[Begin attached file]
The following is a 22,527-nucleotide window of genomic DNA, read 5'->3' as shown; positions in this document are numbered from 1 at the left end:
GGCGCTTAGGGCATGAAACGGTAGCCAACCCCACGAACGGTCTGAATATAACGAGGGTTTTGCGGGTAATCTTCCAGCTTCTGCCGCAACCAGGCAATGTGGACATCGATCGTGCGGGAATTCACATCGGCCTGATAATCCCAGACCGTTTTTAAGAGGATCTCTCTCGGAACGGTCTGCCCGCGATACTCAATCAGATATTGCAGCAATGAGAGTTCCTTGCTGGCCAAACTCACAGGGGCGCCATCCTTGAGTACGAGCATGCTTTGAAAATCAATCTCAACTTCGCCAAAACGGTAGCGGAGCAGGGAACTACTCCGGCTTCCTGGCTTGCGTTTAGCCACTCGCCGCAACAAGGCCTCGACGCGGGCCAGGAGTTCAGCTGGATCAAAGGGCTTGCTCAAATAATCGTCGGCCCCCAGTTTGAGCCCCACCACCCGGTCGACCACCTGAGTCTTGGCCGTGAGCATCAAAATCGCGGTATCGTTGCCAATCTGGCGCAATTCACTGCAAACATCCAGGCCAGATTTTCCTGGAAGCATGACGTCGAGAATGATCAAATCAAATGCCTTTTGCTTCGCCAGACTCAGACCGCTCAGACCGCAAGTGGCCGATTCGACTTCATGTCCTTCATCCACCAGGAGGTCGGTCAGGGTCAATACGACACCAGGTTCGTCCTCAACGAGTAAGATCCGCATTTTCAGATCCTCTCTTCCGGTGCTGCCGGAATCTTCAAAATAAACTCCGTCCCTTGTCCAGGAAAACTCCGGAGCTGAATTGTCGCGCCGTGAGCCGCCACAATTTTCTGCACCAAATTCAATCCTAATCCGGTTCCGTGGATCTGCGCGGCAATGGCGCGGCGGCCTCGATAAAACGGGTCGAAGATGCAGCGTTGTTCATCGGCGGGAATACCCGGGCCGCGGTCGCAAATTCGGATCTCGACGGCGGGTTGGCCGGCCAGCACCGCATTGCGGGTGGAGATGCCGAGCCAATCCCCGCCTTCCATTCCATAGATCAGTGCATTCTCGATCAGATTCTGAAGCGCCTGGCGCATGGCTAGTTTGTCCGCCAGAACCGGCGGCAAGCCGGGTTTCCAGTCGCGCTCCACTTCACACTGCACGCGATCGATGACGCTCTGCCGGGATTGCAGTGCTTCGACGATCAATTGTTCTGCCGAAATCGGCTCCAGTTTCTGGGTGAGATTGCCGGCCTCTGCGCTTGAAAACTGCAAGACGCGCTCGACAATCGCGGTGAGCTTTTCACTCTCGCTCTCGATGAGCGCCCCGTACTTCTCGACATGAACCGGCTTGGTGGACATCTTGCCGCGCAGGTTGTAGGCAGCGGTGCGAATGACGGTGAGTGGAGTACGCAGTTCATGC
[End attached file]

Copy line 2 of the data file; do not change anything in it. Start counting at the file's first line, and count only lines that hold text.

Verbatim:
GGCGCTTAGGGCATGAAACGGTAGCCAACCCCACGAACGGTCTGAATATAACGAGGGTTTTGCGGGTAATCTTCCAGCTTCTGCCGCAACCAGGCAATGTGGACATCGATCGTGCGGGAATTCACATCGGCCTGATAATCCCAGACCGTTTTTAAGAGGATCTCTCTCGGAACGGTCTGCCCGCGATACTCAATCAGATATTGCAGCAATGAGAGTTCCTTGCTGGCCAAACTCACAGGGGCGCCATCCTTGAGTACGAGCATGCTTTGAAAATCAATCTCAACTTCGCCAAAACGGTAGCGGAGCAGGGAACTACTCCGGCTTCCTGGCTTGCGTTTAGCCACTCGCCGCAACAAGGCCTCGACGCGGGCCAGGAGTTCAGCTGGATCAAAGGGCTTGCTCAAATAATCGTCGGCCCCCAGTTTGAGCCCCACCACCCGGTCGACCACCTGAGTCTTGGCCGTGAGCATCAAAATCGCGGTATCGTTGCCAATCTGGCGCAATTCACTGCAAACATCCAGGCCAGATTTTCCTGGAAGCATGACGTCGAGAATGATCAAATCAAATGCCTTTTGCTTCGCCAGACTCAGACCGCTCAGACCGCAAGTGGCCGATTCGACTTCATGTCCTTCATCCACCAGGAGGTCGGTCAGGGTCAATACGACACCAGGTTCGTCCTCAACGAGTAAGATCCGCATTTTCAGATCCTCTCTTCCGGTGCTGCCGGAATCTTCAAAATAAACTCCGTCCCTTGTCCAGGAAAACTCCGGAGCTGAATTGTCGCGCCGTGAGCCGCCACAATTTTCTGCACCAAATTCAATCCTAATCCGGTTCCGTGGATCTGCGCGGCAATGGCGCGGCGGCCTCGATAAAACGGGTCGAAGATGCAGCGTTGTTCATCGGCGGGAATACCCGGGCCGCGGTCGCAAATTCGGATCTCGACGGCGGGTTGGCCGGCCAGCACCGCATTGCGGGTGGAGATGCCGAGCCAATCCCCGCCTTCCATTCCATAGATCAGTGCATTCTCGATCAGATTCTGAAGCGCCTGGCGCATGGCTAGTTTGTCCGCCAGAACCGGCGGCAAGCCGGGTTTCCAGTCGCGCTCCACTTCACACTGCACGCGATCGATGACGCTCTGCCGGGATTGCAGTGCTTCGACGATCAATTGTTCTGCCGAAATCGGCTCCAGTTTCTGGGTGAGATTGCCGGCCTCTGCGCTTGAAAACTGCAAGACGCGCTCGACAATCGCGGTGAGCTTTTCACTCTCGCTCTCGATGAGCGCCCCGTACTTCTCGACATGAACCGGCTTGGTGGACATCTTGCCGCGCAGGTTGTAGGCAGCGGTGCGAATGACGGTGAGTGGAGTACGCAGTTCATGC